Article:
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Sectarian battle between the Sunni Ottoman and Shia Safavid empire at the Battle of Chaldiran, 1514.
This article concentrates on sectarianism as conflict between groups. For sectarianism as a characteristic of sects, see sect.

Sectarianism is a form of bigotry, discrimination, or hatred arising from attaching importance to perceived differences between subdivisions within a group, such as between different denominations of a religion, nationalism, class, regional or factions of a political movement.

The ideological underpinnings of attitudes and behaviours labelled as sectarian are extraordinarily varied. Members of a religious, national or political group may believe that their own salvation, or the success of their particular objectives, requires aggressively seeking converts from other groups; adherents of a given faction may believe that for the achievement of their own political or religious project their internal opponents must be converted or purged.

Sometimes a group that is under economic or political pressure will kill or attack members of another group which it regards as responsible for its own decline. It may also more rigidly define the definition of orthodox belief within its particular group or organization, and expel or excommunicate those who do not support this new found clarified definition of political or religious orthodoxy. In other cases, dissenters from this orthodoxy will secede from the orthodox organisation and proclaim themselves as practitioners of a reformed belief system, or holders of a perceived former orthodoxy. At other times, sectarianism may be the expression of a group's nationalistic or cultural ambitions, or exploited by demagogues.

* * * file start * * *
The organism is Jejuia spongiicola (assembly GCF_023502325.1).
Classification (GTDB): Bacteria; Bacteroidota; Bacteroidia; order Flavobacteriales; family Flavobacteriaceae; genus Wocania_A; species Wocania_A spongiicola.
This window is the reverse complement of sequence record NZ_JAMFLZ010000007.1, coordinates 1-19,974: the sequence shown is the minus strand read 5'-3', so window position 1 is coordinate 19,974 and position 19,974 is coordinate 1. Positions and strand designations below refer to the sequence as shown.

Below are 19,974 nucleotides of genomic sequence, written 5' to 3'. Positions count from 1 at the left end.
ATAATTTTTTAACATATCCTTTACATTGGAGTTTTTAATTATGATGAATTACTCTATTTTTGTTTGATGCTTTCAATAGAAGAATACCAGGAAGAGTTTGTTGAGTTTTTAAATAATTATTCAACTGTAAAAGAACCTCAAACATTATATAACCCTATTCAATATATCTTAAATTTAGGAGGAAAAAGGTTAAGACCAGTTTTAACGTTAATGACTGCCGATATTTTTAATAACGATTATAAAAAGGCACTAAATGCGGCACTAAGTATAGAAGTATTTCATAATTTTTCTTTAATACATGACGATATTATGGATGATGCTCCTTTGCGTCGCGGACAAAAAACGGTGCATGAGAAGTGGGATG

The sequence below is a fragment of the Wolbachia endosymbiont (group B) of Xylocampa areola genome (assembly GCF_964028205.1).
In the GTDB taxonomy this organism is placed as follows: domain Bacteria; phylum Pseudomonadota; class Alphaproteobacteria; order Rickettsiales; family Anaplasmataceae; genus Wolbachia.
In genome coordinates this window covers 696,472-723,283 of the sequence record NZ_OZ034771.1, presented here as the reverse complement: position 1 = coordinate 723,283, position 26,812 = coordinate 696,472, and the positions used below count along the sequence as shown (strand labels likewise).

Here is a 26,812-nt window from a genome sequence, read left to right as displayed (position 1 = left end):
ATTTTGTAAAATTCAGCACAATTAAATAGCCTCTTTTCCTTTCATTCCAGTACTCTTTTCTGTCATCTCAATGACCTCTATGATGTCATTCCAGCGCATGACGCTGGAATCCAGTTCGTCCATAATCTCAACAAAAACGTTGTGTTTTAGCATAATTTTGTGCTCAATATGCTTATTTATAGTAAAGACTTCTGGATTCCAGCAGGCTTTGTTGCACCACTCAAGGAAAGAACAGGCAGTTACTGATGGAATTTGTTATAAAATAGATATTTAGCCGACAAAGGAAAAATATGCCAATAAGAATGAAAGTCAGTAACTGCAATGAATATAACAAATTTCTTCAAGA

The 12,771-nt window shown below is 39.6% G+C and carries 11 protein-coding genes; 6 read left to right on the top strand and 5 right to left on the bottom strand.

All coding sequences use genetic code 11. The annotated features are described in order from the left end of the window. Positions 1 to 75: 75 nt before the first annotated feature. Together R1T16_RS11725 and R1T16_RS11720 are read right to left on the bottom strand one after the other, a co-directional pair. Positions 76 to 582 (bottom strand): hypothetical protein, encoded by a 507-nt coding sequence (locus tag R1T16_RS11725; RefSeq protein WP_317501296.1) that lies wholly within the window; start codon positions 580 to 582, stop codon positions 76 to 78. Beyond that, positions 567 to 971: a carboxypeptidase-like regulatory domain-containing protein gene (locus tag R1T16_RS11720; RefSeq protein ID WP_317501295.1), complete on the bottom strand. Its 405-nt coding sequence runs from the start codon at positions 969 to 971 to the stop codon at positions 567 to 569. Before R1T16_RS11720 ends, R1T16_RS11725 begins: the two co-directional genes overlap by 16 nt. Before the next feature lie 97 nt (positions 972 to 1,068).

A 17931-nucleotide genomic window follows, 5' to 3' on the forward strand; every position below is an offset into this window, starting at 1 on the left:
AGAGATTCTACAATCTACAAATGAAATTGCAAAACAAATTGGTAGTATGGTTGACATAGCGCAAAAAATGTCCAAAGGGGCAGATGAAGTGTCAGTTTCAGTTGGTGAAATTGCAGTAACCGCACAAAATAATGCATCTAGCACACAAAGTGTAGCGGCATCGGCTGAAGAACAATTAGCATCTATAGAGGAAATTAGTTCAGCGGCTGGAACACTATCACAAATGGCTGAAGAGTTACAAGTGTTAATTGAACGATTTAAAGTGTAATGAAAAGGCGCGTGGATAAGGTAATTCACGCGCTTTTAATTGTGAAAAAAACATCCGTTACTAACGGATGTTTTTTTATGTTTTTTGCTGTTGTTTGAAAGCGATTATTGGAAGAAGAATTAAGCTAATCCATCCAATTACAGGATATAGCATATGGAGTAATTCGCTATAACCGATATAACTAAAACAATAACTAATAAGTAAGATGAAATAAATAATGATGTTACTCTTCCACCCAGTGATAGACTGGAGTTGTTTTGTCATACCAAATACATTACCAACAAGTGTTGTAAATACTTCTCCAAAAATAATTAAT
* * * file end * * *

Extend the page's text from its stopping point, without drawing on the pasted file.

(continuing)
The phrase "sectarian conflict" usually refers to violent conflict along religious or political lines such as the conflicts between Nationalists and Unionists in Northern Ireland (religious and class-divisions may play major roles as well). It may also refer to general philosophical, political disparity between different schools of thought such as that between Shia and Sunni Muslims. Non-sectarians espouse that free association and tolerance of different beliefs are the cornerstone to successful peaceful human interaction. They espouse political and religious pluralism.


Sectarianism sections
Intro  Religious sectarianism  Political sectarianism  See also   References   External links  

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